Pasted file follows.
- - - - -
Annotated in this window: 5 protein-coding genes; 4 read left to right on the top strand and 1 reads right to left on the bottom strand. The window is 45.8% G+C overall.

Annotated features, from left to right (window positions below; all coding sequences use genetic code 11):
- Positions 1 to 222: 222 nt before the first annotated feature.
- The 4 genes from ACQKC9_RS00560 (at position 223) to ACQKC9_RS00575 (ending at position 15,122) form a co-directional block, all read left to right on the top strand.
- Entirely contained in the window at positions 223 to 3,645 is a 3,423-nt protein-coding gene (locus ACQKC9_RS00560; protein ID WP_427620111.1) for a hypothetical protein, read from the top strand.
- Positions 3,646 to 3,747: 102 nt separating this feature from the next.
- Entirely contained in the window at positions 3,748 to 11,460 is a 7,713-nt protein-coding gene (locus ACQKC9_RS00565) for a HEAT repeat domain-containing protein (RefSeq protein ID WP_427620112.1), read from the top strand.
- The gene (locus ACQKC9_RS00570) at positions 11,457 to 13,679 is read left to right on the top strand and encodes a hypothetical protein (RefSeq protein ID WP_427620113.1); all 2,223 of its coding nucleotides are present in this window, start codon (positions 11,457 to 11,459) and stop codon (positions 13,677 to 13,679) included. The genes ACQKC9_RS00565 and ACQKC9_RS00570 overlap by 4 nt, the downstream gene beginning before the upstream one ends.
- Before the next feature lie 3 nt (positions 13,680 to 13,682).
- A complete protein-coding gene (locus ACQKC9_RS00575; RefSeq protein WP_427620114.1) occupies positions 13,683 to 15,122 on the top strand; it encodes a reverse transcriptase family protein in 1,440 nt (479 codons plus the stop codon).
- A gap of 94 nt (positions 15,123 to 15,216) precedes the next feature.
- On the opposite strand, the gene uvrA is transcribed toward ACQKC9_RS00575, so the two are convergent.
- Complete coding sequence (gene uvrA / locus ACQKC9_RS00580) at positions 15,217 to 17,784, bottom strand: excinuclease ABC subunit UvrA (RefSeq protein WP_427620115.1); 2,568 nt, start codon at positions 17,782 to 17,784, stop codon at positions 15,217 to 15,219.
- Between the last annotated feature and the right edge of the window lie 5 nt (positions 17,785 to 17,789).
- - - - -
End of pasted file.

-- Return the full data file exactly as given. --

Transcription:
Annotated in this window: 5 protein-coding genes; 4 read left to right on the top strand and 1 reads right to left on the bottom strand. The window is 45.8% G+C overall.

Annotated features, from left to right (window positions below; all coding sequences use genetic code 11):
- Positions 1 to 222: 222 nt before the first annotated feature.
- The 4 genes from ACQKC9_RS00560 (at position 223) to ACQKC9_RS00575 (ending at position 15,122) form a co-directional block, all read left to right on the top strand.
- Entirely contained in the window at positions 223 to 3,645 is a 3,423-nt protein-coding gene (locus ACQKC9_RS00560; protein ID WP_427620111.1) for a hypothetical protein, read from the top strand.
- Positions 3,646 to 3,747: 102 nt separating this feature from the next.
- Entirely contained in the window at positions 3,748 to 11,460 is a 7,713-nt protein-coding gene (locus ACQKC9_RS00565) for a HEAT repeat domain-containing protein (RefSeq protein ID WP_427620112.1), read from the top strand.
- The gene (locus ACQKC9_RS00570) at positions 11,457 to 13,679 is read left to right on the top strand and encodes a hypothetical protein (RefSeq protein ID WP_427620113.1); all 2,223 of its coding nucleotides are present in this window, start codon (positions 11,457 to 11,459) and stop codon (positions 13,677 to 13,679) included. The genes ACQKC9_RS00565 and ACQKC9_RS00570 overlap by 4 nt, the downstream gene beginning before the upstream one ends.
- Before the next feature lie 3 nt (positions 13,680 to 13,682).
- A complete protein-coding gene (locus ACQKC9_RS00575; RefSeq protein WP_427620114.1) occupies positions 13,683 to 15,122 on the top strand; it encodes a reverse transcriptase family protein in 1,440 nt (479 codons plus the stop codon).
- A gap of 94 nt (positions 15,123 to 15,216) precedes the next feature.
- On the opposite strand, the gene uvrA is transcribed toward ACQKC9_RS00575, so the two are convergent.
- Complete coding sequence (gene uvrA / locus ACQKC9_RS00580) at positions 15,217 to 17,784, bottom strand: excinuclease ABC subunit UvrA (RefSeq protein WP_427620115.1); 2,568 nt, start codon at positions 17,782 to 17,784, stop codon at positions 15,217 to 15,219.
- Between the last annotated feature and the right edge of the window lie 5 nt (positions 17,785 to 17,789).